Madame Ranevskaya (Rampling) is a spoiled aging aristocratic lady, who returns from a trip to Paris to face the loss of her magnificent Cherry Orchard estate after a default on the mortgage... See full summary »
Queen Victoria is deeply depressed after the death of her husband, disappearing from public. Her servant Brown, who adores her, through caress and admiration brings her back to life, but ... See full summary »
Kaisa is a Scot, a successful London lawyer, who snorts coke and has one-night stands with strangers. Her mother calls from Aberdeen with some story begging her to fly to Norway and collect... See full summary »
Hans Petter Moland
Two couple of friends, one very rich the other almost homeless, decides to go on Holiday. Julie, a single mother, joins them too. Once at seaside, it starts a complicate love cross among ... See full summary »
Charts the misadventures of expatriates in Rio in their bungled search for both personal pleasures and social justice. Each character reveals a different aspect of the fabled city, from Rio high society to favelas.
An impoverished woman who has been forced to choose between a privileged life with her wealthy aunt and her journalist lover, befriends an American heiress. When she discovers the heiress is attracted to her own lover and is dying, she sees a chance to have both the privileged life she cannot give up and the lover she cannot live without.
Helena Bonham Carter,
19 year old babysitter aupair Julie is accused of murder when the bed of the sheltered baby inflames. Is seems as if Julie possesses rare telepathic skills, that she cannot control. Her ... See full summary »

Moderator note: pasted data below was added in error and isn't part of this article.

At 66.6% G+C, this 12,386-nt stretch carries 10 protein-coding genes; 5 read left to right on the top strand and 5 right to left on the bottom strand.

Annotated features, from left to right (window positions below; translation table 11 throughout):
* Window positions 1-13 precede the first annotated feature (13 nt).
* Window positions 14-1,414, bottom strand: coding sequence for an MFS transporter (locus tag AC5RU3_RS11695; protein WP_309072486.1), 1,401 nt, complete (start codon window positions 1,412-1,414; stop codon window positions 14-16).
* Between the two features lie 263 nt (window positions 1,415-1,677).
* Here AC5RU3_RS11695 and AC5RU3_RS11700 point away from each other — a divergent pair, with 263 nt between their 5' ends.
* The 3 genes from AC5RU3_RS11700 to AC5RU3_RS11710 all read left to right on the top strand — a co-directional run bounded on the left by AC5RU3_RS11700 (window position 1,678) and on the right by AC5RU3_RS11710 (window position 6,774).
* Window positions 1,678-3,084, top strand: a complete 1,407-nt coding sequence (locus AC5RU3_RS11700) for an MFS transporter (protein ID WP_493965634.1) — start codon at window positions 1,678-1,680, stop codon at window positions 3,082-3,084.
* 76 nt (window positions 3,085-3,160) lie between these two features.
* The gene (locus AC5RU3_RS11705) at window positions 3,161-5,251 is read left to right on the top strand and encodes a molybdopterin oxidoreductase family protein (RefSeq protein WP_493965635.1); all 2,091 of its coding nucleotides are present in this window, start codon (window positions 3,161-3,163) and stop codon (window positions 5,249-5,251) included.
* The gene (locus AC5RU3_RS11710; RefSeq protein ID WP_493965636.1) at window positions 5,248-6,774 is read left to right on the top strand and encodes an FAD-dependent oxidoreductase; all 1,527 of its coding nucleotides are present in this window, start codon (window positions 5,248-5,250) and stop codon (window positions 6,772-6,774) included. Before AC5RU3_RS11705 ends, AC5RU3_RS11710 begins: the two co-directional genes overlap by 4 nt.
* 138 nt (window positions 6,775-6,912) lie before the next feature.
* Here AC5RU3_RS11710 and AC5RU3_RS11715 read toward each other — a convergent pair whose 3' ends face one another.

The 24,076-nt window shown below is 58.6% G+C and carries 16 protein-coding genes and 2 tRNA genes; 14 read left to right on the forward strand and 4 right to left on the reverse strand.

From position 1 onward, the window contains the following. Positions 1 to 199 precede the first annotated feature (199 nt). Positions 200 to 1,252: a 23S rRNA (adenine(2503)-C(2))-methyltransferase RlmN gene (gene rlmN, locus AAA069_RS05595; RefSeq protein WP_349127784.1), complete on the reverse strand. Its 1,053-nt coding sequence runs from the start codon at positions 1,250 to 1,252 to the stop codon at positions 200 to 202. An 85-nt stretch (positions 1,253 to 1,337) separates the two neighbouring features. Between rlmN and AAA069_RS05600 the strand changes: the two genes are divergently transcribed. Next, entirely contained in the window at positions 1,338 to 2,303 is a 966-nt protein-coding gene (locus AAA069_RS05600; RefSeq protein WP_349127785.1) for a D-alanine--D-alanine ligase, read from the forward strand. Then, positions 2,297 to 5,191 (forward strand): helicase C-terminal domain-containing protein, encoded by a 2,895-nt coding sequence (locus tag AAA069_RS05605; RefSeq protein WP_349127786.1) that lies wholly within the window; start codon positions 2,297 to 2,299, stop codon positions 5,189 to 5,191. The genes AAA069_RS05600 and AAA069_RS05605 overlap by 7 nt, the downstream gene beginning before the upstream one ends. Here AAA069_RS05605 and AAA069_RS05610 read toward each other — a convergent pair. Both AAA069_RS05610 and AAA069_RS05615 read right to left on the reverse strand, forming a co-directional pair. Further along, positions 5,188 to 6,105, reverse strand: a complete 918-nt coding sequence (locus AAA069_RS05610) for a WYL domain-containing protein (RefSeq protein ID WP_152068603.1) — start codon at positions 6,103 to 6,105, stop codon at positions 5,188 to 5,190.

Madame Ranevskaya (Rampling) is a spoiled aging aristocratic lady, who returns from a trip to Paris to face the loss of her magnificent Cherry Orchard estate after a default on the mortgage. In denial, she continues living in the past, deluding herself and her family, while the beautiful cherry trees are being axed down by the re-possessor Lopakhin (Teale), her former serf, who has his own agenda. Written by
Helen Mirren was supposed to play the part of Ranyevskaya, eventually played by Charlotte Rampling. She was involved with the project from the very beginning and even attended the rehearsals. But when director 'Michael Cacoyannis' announced that no one was to leave Bulgaria during the 3 months of filming she pulled out. See more »
In this era of gratuitous special effects and uneven, even shoddy, production, one cannot depend on Hollywood to successfully transfer a stage play to the screen. This movie is partially the exception, as the movie amazingly pulls itself together in midstream to become a commendable work of art. The first part of this movie is a cinematic disaster. It's boring, slow, and muddled, with a terrible first ten minutes which is supposed to provide some background information about some of the main characters but which is totally disconnected from the main body of the story itself which takes place in a completely different venue. Then as this movie is heading toward a complete cinematic breakdown it amazingly recovers its strength and vitality and becomes crisp, sharp, focused and coherent, conveying a poignant story about torment and suffering in time of change. From that point on all the performances are great, especially that of Michael Gough, Alan Bates and the beautiful Charlotte Rampling who succeeds in capturing the essence of the woman whose whole world is being turned upside down. But despite the strong finish, that one first has to endure a truly bad start before getting to the good part makes this movie a tedious cinematic experience.
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